Three weeks after taking command of the Union army on March 10, 1864, Lt. Gen. Ulysses S. Grant boarded a steamer in Northern Virginia and headed toward Fort Monroe for what he hoped would be a landmark step in winning the Civil War.
Arriving early on the morning of April 1, he patiently submitted to a 15-gun salute, then promptly went into a daylong meeting where he outlined the critical roles that Maj. Gen. Benjamin F. Butler and Rear Adm. Samuel P. Lee would play in a coordinated attack that might require sending forces from Hampton Roads into North Carolina.
Little did Grant know at the end of the day — when he and his officers settled in for a lavish dinner, cigars and brandy — that Butler would collar him the next morning and counter with a plan that was better.
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So impressed was the new general-in-chief that he quickly agreed, setting in motion an epic expedition of 120 ships and 36,000 men that would steam far up the James from Yorktown, Gloucester Point and Fort Monroe and — for a few brief days in early May — come tantalizingly close to spelling the end of the Confederacy.
"It was a brilliant plan — and it should have ended the war," says Lee Hall Mansion historian J. Michael Moore, describing the victory that lay within Butler's grasp when he landed with an overwhelming force barely 15 miles from a surprised and poorly defended Richmond.
"But Butler was a militarily inexperienced general who was reluctant to take the initiative — and the West Point officers who had been sent to back him up just flat out failed him. So the Bermuda Hundred Campaign — which started out as a real threat to the survival of the South — just sputters and unravels into one of the greatest missed opportunities of the war."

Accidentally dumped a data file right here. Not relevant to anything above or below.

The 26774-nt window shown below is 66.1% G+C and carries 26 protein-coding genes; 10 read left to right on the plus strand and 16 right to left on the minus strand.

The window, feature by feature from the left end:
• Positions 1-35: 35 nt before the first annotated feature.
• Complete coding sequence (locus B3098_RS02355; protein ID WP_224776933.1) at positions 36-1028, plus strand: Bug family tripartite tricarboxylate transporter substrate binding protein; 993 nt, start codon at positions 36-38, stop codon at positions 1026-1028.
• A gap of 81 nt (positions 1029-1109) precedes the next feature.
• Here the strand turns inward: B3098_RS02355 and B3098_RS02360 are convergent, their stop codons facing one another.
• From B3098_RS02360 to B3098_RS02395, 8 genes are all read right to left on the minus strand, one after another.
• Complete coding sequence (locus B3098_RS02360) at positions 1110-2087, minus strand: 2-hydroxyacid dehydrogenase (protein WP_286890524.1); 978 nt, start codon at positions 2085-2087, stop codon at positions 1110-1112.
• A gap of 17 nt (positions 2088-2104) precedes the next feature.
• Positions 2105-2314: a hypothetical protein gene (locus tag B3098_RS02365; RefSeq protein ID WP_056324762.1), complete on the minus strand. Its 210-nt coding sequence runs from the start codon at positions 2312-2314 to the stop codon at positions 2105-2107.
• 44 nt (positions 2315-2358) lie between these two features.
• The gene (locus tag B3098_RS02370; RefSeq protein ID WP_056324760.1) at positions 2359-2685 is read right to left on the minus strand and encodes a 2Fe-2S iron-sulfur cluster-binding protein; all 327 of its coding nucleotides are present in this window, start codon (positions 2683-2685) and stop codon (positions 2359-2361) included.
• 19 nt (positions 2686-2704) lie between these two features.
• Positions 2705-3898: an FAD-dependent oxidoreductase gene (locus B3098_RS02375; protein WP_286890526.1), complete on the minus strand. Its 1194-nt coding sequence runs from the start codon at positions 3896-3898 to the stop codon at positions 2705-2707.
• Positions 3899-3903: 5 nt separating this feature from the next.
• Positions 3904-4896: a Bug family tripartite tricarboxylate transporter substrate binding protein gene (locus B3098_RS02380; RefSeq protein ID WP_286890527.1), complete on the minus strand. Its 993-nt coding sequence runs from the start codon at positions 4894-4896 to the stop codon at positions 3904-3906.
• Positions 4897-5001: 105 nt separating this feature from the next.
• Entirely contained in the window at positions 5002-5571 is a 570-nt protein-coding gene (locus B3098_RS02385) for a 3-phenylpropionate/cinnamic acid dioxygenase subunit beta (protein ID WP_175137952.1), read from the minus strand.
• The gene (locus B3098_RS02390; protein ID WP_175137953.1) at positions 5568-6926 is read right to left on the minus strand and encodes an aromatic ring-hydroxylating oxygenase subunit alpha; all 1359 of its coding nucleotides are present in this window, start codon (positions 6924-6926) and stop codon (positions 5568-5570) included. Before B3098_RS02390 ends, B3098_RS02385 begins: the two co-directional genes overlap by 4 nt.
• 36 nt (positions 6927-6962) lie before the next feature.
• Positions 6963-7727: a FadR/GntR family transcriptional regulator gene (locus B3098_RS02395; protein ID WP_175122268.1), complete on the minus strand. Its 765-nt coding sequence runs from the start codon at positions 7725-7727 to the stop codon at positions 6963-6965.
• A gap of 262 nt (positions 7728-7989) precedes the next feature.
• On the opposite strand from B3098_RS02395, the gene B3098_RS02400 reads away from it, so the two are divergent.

A tempting target
Butler's expedition up the James wasn't the first time the head of the Department of Virginia had set his sights on the South's capital.
Early in February 1864, he'd worked closely with Col. Robert M. West — the Union commander at Williamsburg and Fort Magruder — and Brig. Gen. Isaac J. Wistar — chief of the powerful garrison at Yorktown — to launch an ambitious surprise attack across the Chickahominy River.
And even after the promising raid failed — due in part to the confessions of a Union deserter — he recognized the lightly defended south side of the city as a vulnerable target.
Former Peninsula Campaign corps commander Maj. Gen. Samuel P. Heintzelman saw the weakness, too, and he wrote from his post in Ohio to encourage and advise Butler just days after reading about the thwarted expedition.
That gave Butler a running start when he revealed the details of his plan, which not only held out the promise of much closer coordination with the Army of the Potomac north of Richmond but also preserved the concentration of Union forces that President Abraham Lincoln wanted near Washington, D.C.
"Butler was a detail freak — and he loved big complicated operations like this. He was very good at it," says historian Edward G. Longacre, author of "Army of Amateurs: Gen. Benjamin F. Butler and the Army of the James, 1863-65."
"So even Grant was impressed — and he gave Butler carte blanche to do what he wanted."
An army emerges
Working tirelessly over the following four weeks, Butler gathered nearly 16,000 troops of the XVIII Corps from across Hampton Roads, housing them in two vast tent cities outside the Union forts at Yorktown and Gloucester Point.
He drew another 18,000 men from the X Corps and the Department of the South, shipping them in from as far away as Florida.
As this new Army of the James assembled, his regiments drilled and dug in, making a show of erecting headquarters and support buildings designed for a long-term occupation.
But as far as the eye could see, the York was filling up with transports, barges and other craft needed to carry not only thousands of armed men but also horses, artillery, hospitals, pontoon bridges, ammunition and baggage wagons.
With Grant's help, Butler reached out to the Navy, too, conferring with Lee and Navy Secretary Gideon Welles in addition to meeting personally with Assistant Secretary Gustavus Fox at Fort Monroe.